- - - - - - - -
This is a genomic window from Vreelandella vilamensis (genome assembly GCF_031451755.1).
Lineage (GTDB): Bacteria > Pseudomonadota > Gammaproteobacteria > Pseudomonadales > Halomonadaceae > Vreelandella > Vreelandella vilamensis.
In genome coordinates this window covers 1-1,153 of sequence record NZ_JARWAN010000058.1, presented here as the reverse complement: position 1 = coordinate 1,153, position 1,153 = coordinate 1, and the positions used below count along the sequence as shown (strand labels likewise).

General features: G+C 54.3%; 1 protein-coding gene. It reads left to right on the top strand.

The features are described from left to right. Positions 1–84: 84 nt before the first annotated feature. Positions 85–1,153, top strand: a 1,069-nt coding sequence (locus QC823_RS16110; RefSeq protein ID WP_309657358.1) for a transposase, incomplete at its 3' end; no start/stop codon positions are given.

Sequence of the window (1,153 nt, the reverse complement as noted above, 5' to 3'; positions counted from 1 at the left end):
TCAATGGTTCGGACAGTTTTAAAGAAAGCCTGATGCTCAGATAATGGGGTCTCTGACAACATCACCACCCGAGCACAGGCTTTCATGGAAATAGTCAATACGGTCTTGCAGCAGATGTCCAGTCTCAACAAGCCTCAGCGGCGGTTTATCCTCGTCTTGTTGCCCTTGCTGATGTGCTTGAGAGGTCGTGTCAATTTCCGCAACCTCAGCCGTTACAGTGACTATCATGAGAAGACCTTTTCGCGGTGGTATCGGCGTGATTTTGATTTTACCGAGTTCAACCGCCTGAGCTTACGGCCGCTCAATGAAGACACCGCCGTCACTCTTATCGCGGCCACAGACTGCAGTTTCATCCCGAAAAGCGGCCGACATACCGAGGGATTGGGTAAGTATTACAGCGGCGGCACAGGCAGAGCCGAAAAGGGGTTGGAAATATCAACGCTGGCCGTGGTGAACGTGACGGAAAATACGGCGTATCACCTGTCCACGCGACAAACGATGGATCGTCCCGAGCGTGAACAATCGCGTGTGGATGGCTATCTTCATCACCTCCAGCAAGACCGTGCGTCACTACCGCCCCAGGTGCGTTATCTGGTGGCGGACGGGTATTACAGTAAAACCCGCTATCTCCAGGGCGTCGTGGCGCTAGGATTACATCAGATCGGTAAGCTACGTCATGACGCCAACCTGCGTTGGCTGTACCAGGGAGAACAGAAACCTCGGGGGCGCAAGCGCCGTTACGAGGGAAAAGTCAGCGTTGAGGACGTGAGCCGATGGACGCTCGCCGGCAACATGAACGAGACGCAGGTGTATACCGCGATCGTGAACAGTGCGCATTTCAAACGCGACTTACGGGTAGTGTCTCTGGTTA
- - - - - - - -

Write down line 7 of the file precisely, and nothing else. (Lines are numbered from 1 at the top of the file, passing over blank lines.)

TCAATGGTTCGGACAGTTTTAAAGAAAGCCTGATGCTCAGATAATGGGGTCTCTGACAACATCACCACCCGAGCACAGGCTTTCATGGAAATAGTCAATACGGTCTTGCAGCAGATGTCCAGTCTCAACAAGCCTCAGCGGCGGTTTATCCTCGTCTTGTTGCCCTTGCTGATGTGCTTGAGAGGTCGTGTCAATTTCCGCAACCTCAGCCGTTACAGTGACTATCATGAGAAGACCTTTTCGCGGTGGTATCGGCGTGATTTTGATTTTACCGAGTTCAACCGCCTGAGCTTACGGCCGCTCAATGAAGACACCGCCGTCACTCTTATCGCGGCCACAGACTGCAGTTTCATCCCGAAAAGCGGCCGACATACCGAGGGATTGGGTAAGTATTACAGCGGCGGCACAGGCAGAGCCGAAAAGGGGTTGGAAATATCAACGCTGGCCGTGGTGAACGTGACGGAAAATACGGCGTATCACCTGTCCACGCGACAAACGATGGATCGTCCCGAGCGTGAACAATCGCGTGTGGATGGCTATCTTCATCACCTCCAGCAAGACCGTGCGTCACTACCGCCCCAGGTGCGTTATCTGGTGGCGGACGGGTATTACAGTAAAACCCGCTATCTCCAGGGCGTCGTGGCGCTAGGATTACATCAGATCGGTAAGCTACGTCATGACGCCAACCTGCGTTGGCTGTACCAGGGAGAACAGAAACCTCGGGGGCGCAAGCGCCGTTACGAGGGAAAAGTCAGCGTTGAGGACGTGAGCCGATGGACGCTCGCCGGCAACATGAACGAGACGCAGGTGTATACCGCGATCGTGAACAGTGCGCATTTCAAACGCGACTTACGGGTAGTGTCTCTGGTTA